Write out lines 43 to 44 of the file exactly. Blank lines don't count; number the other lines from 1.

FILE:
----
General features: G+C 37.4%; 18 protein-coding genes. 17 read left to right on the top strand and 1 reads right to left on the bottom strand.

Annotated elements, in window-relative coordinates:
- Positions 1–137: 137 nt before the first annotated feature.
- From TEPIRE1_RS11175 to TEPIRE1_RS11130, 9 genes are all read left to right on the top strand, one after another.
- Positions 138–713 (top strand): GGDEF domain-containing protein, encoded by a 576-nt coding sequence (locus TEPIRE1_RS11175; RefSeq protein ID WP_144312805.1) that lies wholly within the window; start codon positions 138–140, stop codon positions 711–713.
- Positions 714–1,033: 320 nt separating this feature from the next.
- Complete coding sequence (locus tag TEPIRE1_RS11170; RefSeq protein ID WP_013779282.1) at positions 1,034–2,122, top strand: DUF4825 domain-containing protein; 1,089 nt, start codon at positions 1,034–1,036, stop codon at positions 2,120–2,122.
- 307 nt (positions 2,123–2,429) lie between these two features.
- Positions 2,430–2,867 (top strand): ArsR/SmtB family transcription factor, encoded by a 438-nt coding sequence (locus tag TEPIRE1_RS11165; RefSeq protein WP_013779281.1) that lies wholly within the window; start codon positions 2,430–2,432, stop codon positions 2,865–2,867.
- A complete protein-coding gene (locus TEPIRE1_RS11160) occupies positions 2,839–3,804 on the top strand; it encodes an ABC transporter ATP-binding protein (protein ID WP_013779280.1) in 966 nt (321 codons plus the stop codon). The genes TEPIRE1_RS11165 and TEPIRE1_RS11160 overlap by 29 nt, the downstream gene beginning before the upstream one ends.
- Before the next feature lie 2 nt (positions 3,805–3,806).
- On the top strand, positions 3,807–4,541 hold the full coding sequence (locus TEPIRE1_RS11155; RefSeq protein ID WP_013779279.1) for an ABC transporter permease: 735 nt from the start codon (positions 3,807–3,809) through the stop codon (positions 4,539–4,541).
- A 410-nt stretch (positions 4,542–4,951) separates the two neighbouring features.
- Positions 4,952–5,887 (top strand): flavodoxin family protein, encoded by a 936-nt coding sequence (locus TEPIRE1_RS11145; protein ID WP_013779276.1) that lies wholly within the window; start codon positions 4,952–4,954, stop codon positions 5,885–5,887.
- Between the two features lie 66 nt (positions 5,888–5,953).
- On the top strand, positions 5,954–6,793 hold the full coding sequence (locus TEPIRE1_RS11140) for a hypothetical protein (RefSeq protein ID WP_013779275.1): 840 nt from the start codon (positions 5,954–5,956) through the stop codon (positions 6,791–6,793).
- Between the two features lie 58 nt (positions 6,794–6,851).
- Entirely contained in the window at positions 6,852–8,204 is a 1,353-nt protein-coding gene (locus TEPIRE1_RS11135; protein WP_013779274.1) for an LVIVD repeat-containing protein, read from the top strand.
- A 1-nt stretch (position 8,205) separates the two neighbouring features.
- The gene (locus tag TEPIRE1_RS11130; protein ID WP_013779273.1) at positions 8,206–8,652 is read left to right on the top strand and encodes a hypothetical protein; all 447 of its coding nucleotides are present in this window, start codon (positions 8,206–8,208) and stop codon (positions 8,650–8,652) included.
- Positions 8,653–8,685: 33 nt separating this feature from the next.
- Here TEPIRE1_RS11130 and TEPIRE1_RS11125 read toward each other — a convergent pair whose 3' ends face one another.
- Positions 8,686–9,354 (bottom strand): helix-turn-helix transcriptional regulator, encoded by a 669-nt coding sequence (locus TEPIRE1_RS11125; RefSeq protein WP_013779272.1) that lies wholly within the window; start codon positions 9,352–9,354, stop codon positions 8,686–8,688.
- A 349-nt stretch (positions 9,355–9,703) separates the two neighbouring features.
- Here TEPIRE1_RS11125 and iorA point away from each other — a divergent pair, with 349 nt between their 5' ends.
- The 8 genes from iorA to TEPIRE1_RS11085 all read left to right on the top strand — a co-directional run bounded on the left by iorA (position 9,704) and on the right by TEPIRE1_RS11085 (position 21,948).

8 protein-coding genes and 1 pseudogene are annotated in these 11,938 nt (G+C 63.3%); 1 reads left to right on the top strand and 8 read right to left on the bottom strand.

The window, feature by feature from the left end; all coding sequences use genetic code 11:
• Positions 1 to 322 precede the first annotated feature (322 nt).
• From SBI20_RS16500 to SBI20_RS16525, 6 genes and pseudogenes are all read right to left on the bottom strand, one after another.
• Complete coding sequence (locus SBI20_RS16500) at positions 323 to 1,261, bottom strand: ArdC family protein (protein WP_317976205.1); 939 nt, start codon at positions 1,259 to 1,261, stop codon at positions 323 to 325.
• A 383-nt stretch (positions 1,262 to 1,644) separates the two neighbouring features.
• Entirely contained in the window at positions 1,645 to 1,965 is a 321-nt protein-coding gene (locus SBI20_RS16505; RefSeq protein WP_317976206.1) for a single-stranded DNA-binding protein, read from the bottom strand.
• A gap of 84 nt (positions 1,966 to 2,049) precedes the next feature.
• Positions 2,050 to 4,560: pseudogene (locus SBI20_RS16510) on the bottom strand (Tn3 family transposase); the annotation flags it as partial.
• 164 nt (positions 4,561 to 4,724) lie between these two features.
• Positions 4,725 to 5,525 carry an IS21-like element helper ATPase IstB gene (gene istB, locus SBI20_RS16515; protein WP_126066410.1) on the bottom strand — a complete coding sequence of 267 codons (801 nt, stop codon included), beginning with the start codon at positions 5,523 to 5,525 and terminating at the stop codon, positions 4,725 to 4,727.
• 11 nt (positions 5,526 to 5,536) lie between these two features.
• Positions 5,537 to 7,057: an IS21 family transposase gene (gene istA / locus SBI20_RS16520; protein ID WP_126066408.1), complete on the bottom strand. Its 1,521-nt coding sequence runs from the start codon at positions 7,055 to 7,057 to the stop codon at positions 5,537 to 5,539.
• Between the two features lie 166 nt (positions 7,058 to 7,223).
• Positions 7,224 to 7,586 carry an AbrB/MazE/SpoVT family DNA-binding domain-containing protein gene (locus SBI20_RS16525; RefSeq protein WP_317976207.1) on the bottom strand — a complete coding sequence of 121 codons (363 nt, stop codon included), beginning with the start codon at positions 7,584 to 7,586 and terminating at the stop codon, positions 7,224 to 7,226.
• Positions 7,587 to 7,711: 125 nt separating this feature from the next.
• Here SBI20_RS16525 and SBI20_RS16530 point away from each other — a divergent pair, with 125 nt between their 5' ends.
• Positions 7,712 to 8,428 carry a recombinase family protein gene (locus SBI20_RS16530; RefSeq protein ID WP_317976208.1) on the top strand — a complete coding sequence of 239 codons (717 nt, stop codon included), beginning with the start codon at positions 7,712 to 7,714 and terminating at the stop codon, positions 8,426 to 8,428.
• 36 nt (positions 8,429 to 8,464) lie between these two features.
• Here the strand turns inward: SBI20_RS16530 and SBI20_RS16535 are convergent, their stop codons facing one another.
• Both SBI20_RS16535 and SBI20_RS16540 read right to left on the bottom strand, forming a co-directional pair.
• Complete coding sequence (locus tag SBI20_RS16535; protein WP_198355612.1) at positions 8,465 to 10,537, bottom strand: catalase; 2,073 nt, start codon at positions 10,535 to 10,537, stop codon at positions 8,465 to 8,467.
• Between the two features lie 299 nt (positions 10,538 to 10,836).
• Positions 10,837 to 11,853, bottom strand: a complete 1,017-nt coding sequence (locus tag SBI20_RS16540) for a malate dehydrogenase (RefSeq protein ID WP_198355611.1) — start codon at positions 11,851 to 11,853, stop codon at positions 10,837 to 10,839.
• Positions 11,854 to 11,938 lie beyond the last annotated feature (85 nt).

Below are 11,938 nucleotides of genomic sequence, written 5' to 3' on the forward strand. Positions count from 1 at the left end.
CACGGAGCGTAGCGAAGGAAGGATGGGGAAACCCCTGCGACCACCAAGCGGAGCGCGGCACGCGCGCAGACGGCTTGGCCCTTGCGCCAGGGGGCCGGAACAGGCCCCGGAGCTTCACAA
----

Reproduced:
• Here SBI20_RS16525 and SBI20_RS16530 point away from each other — a divergent pair, with 125 nt between their 5' ends.
• Positions 7,712 to 8,428 carry a recombinase family protein gene (locus SBI20_RS16530; RefSeq protein ID WP_317976208.1) on the top strand — a complete coding sequence of 239 codons (717 nt, stop codon included), beginning with the start codon at positions 7,712 to 7,714 and terminating at the stop codon, positions 8,426 to 8,428.